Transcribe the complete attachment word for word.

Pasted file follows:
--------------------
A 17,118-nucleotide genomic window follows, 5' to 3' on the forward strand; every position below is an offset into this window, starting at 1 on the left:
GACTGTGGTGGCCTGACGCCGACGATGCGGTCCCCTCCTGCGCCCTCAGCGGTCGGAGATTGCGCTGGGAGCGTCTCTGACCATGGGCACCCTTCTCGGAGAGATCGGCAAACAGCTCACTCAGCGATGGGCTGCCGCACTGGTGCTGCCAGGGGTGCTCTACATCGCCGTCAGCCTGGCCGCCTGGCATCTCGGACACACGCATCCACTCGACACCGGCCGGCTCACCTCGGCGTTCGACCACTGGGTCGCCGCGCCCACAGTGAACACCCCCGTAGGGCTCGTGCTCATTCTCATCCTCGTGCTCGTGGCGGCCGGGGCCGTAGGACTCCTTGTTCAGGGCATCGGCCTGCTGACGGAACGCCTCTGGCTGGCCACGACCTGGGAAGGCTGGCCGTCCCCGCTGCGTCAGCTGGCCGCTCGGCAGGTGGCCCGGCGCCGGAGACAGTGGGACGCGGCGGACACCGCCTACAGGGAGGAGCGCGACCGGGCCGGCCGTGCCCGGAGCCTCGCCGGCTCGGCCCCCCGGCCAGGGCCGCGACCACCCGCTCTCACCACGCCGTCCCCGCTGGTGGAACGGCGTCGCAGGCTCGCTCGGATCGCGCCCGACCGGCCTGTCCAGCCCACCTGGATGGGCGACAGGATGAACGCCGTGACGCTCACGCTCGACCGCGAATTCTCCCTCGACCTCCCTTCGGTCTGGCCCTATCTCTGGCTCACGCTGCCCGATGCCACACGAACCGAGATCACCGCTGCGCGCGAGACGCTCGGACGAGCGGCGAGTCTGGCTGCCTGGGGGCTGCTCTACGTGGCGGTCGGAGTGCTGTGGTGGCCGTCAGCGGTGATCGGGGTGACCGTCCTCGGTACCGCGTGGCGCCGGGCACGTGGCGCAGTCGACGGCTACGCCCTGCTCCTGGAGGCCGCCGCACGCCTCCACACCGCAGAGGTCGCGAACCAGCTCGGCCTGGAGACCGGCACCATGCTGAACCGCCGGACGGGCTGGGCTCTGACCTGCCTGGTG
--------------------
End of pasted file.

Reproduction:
A 17,118-nucleotide genomic window follows, 5' to 3' on the forward strand; every position below is an offset into this window, starting at 1 on the left:
GACTGTGGTGGCCTGACGCCGACGATGCGGTCCCCTCCTGCGCCCTCAGCGGTCGGAGATTGCGCTGGGAGCGTCTCTGACCATGGGCACCCTTCTCGGAGAGATCGGCAAACAGCTCACTCAGCGATGGGCTGCCGCACTGGTGCTGCCAGGGGTGCTCTACATCGCCGTCAGCCTGGCCGCCTGGCATCTCGGACACACGCATCCACTCGACACCGGCCGGCTCACCTCGGCGTTCGACCACTGGGTCGCCGCGCCCACAGTGAACACCCCCGTAGGGCTCGTGCTCATTCTCATCCTCGTGCTCGTGGCGGCCGGGGCCGTAGGACTCCTTGTTCAGGGCATCGGCCTGCTGACGGAACGCCTCTGGCTGGCCACGACCTGGGAAGGCTGGCCGTCCCCGCTGCGTCAGCTGGCCGCTCGGCAGGTGGCCCGGCGCCGGAGACAGTGGGACGCGGCGGACACCGCCTACAGGGAGGAGCGCGACCGGGCCGGCCGTGCCCGGAGCCTCGCCGGCTCGGCCCCCCGGCCAGGGCCGCGACCACCCGCTCTCACCACGCCGTCCCCGCTGGTGGAACGGCGTCGCAGGCTCGCTCGGATCGCGCCCGACCGGCCTGTCCAGCCCACCTGGATGGGCGACAGGATGAACGCCGTGACGCTCACGCTCGACCGCGAATTCTCCCTCGACCTCCCTTCGGTCTGGCCCTATCTCTGGCTCACGCTGCCCGATGCCACACGAACCGAGATCACCGCTGCGCGCGAGACGCTCGGACGAGCGGCGAGTCTGGCTGCCTGGGGGCTGCTCTACGTGGCGGTCGGAGTGCTGTGGTGGCCGTCAGCGGTGATCGGGGTGACCGTCCTCGGTACCGCGTGGCGCCGGGCACGTGGCGCAGTCGACGGCTACGCCCTGCTCCTGGAGGCCGCCGCACGCCTCCACACCGCAGAGGTCGCGAACCAGCTCGGCCTGGAGACCGGCACCATGCTGAACCGCCGGACGGGCTGGGCTCTGACCTGCCTGGTG